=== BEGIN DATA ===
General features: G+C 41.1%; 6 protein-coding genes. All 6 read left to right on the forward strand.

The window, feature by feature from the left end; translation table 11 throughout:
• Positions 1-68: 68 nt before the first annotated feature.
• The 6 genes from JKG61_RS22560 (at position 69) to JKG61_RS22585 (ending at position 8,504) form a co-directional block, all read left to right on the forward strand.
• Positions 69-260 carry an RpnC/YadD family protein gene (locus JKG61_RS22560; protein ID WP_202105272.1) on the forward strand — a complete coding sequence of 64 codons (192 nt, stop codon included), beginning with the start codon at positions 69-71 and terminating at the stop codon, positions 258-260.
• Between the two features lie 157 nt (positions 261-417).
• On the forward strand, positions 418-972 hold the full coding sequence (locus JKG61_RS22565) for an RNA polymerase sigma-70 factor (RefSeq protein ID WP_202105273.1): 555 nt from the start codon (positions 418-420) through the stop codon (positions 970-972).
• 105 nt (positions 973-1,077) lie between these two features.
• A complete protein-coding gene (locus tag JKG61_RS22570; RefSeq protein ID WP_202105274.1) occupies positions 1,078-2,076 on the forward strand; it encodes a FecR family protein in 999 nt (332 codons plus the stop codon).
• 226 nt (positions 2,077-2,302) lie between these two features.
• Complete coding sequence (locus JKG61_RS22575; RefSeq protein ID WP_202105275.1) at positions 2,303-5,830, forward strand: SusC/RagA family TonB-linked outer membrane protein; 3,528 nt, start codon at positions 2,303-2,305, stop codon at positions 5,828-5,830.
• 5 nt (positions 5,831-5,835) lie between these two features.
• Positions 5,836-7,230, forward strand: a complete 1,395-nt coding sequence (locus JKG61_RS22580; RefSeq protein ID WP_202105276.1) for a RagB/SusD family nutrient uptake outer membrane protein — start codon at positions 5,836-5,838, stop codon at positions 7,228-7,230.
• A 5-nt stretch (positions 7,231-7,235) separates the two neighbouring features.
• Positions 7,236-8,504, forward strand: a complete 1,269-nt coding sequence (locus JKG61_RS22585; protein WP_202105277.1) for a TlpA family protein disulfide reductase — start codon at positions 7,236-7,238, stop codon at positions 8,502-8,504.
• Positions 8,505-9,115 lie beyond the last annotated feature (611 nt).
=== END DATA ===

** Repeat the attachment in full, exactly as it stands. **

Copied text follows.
General features: G+C 41.1%; 6 protein-coding genes. All 6 read left to right on the forward strand.

The window, feature by feature from the left end; translation table 11 throughout:
• Positions 1-68: 68 nt before the first annotated feature.
• The 6 genes from JKG61_RS22560 (at position 69) to JKG61_RS22585 (ending at position 8,504) form a co-directional block, all read left to right on the forward strand.
• Positions 69-260 carry an RpnC/YadD family protein gene (locus JKG61_RS22560; protein ID WP_202105272.1) on the forward strand — a complete coding sequence of 64 codons (192 nt, stop codon included), beginning with the start codon at positions 69-71 and terminating at the stop codon, positions 258-260.
• Between the two features lie 157 nt (positions 261-417).
• On the forward strand, positions 418-972 hold the full coding sequence (locus JKG61_RS22565) for an RNA polymerase sigma-70 factor (RefSeq protein ID WP_202105273.1): 555 nt from the start codon (positions 418-420) through the stop codon (positions 970-972).
• 105 nt (positions 973-1,077) lie between these two features.
• A complete protein-coding gene (locus tag JKG61_RS22570; RefSeq protein ID WP_202105274.1) occupies positions 1,078-2,076 on the forward strand; it encodes a FecR family protein in 999 nt (332 codons plus the stop codon).
• 226 nt (positions 2,077-2,302) lie between these two features.
• Complete coding sequence (locus JKG61_RS22575; RefSeq protein ID WP_202105275.1) at positions 2,303-5,830, forward strand: SusC/RagA family TonB-linked outer membrane protein; 3,528 nt, start codon at positions 2,303-2,305, stop codon at positions 5,828-5,830.
• 5 nt (positions 5,831-5,835) lie between these two features.
• Positions 5,836-7,230, forward strand: a complete 1,395-nt coding sequence (locus JKG61_RS22580; RefSeq protein ID WP_202105276.1) for a RagB/SusD family nutrient uptake outer membrane protein — start codon at positions 5,836-5,838, stop codon at positions 7,228-7,230.
• A 5-nt stretch (positions 7,231-7,235) separates the two neighbouring features.
• Positions 7,236-8,504, forward strand: a complete 1,269-nt coding sequence (locus JKG61_RS22585; protein WP_202105277.1) for a TlpA family protein disulfide reductase — start codon at positions 7,236-7,238, stop codon at positions 8,502-8,504.
• Positions 8,505-9,115 lie beyond the last annotated feature (611 nt).